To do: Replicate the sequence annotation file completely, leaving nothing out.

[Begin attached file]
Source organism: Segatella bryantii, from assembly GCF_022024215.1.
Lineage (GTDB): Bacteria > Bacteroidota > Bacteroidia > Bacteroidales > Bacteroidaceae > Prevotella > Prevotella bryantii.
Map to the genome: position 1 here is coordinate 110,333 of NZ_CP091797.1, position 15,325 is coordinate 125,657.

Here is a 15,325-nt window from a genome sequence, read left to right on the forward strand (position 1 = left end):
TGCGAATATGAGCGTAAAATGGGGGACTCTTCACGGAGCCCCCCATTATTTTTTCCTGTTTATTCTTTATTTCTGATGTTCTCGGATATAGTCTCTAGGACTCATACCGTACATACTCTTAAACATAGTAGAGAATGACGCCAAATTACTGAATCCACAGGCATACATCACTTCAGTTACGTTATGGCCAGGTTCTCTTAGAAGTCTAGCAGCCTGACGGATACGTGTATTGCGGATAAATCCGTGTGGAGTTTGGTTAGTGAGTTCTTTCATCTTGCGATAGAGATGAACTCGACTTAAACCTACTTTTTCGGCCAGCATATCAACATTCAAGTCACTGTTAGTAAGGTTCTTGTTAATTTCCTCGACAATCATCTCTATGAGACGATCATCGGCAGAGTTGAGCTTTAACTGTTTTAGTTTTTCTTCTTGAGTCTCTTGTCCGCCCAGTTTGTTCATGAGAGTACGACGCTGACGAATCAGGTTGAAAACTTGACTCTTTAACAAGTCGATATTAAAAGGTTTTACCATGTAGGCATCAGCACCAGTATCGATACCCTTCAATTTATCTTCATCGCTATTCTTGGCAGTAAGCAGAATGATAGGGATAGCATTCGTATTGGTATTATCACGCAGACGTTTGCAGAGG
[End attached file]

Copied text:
Source organism: Segatella bryantii, from assembly GCF_022024215.1.
Lineage (GTDB): Bacteria > Bacteroidota > Bacteroidia > Bacteroidales > Bacteroidaceae > Prevotella > Prevotella bryantii.
Map to the genome: position 1 here is coordinate 110,333 of NZ_CP091797.1, position 15,325 is coordinate 125,657.

Here is a 15,325-nt window from a genome sequence, read left to right on the forward strand (position 1 = left end):
TGCGAATATGAGCGTAAAATGGGGGACTCTTCACGGAGCCCCCCATTATTTTTTCCTGTTTATTCTTTATTTCTGATGTTCTCGGATATAGTCTCTAGGACTCATACCGTACATACTCTTAAACATAGTAGAGAATGACGCCAAATTACTGAATCCACAGGCATACATCACTTCAGTTACGTTATGGCCAGGTTCTCTTAGAAGTCTAGCAGCCTGACGGATACGTGTATTGCGGATAAATCCGTGTGGAGTTTGGTTAGTGAGTTCTTTCATCTTGCGATAGAGATGAACTCGACTTAAACCTACTTTTTCGGCCAGCATATCAACATTCAAGTCACTGTTAGTAAGGTTCTTGTTAATTTCCTCGACAATCATCTCTATGAGACGATCATCGGCAGAGTTGAGCTTTAACTGTTTTAGTTTTTCTTCTTGAGTCTCTTGTCCGCCCAGTTTGTTCATGAGAGTACGACGCTGACGAATCAGGTTGAAAACTTGACTCTTTAACAAGTCGATATTAAAAGGTTTTACCATGTAGGCATCAGCACCAGTATCGATACCCTTCAATTTATCTTCATCGCTATTCTTGGCAGTAAGCAGAATGATAGGGATAGCATTCGTATTGGTATTATCACGCAGACGTTTGCAGAGG